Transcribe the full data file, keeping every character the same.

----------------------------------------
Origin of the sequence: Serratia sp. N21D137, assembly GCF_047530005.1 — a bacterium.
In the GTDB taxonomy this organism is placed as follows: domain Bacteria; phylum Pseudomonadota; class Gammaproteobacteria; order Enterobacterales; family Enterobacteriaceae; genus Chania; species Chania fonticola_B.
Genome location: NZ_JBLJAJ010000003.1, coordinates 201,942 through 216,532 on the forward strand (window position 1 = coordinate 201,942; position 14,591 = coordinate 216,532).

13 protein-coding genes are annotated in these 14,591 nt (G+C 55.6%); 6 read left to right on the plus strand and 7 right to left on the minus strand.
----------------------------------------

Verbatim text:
Origin of the sequence: Serratia sp. N21D137, assembly GCF_047530005.1 — a bacterium.
In the GTDB taxonomy this organism is placed as follows: domain Bacteria; phylum Pseudomonadota; class Gammaproteobacteria; order Enterobacterales; family Enterobacteriaceae; genus Chania; species Chania fonticola_B.
Genome location: NZ_JBLJAJ010000003.1, coordinates 201,942 through 216,532 on the forward strand (window position 1 = coordinate 201,942; position 14,591 = coordinate 216,532).

13 protein-coding genes are annotated in these 14,591 nt (G+C 55.6%); 6 read left to right on the plus strand and 7 right to left on the minus strand.